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Everyone Has An Iraq Problem

The Weekly Standard's Matt Continetti and I did a bloggingheads debate last night in which we chewed over the politics of the Petraeus testimony, along with various morsels from the presidential campaign.

In brief, I agree with Mike and Eve that Obama sounded impressive while questioning Petraeus. But I think the Democrats (this goes for Hillary, too) face a real dilemma on Iraq that's every bit as thorny as John McCain's.

McCain's problem is obvious: The war has become spectacularly unpopular. On the other hand, he has the virtue of having a pretty coherent position: We've made progress; let's stick around and continue that progress.

Obama and Clinton have the converse problem: Politically, their Iraq position is a real advantage. But the position is substantively incoherent: They want to withdraw most of our troops from Iraq relatively soon and, as Obama suggested, leave behind the kind of messy but semi-functional status quo we have now. But that semi-functional status quo would almost certainly not persist if we withdrew most of our troops. (See, for example, Basra.)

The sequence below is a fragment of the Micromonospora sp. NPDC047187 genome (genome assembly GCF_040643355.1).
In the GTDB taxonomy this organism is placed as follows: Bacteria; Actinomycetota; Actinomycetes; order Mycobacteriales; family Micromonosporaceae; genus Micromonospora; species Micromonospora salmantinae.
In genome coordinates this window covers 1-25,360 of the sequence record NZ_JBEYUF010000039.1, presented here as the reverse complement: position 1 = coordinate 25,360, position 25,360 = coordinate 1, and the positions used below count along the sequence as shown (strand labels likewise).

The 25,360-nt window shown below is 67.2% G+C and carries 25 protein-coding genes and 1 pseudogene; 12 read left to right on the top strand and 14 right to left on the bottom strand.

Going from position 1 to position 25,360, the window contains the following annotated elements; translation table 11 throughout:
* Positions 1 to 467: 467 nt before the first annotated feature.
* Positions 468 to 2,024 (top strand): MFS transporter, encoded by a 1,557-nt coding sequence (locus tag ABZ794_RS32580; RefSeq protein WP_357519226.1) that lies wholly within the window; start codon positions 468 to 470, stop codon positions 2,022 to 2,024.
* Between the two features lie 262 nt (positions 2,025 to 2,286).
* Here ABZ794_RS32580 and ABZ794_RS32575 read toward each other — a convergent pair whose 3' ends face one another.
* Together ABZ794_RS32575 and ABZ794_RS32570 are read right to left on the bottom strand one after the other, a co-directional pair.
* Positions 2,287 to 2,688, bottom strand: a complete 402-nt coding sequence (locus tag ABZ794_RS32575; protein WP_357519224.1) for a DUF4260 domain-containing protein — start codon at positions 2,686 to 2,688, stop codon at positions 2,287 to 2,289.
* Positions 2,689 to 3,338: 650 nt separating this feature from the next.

Now, I'm not saying this is the wrong position. It may be that the opportunity cost of keeping our troops in Iraq--both in terms of dealing with other strategic threats, and the sheer financial burden--doesn't justify sticking it out in Iraq given the slim chances of eventual success. (In fact, I think that's actually how I feel.) But, in that case, what you favor is leaving Iraq in really bad shape because we've got other things to do. The option of withdrawing soon-ish and more or less preserving the current status quo doesn't really exist as far as I can tell.

--Noam Scheiber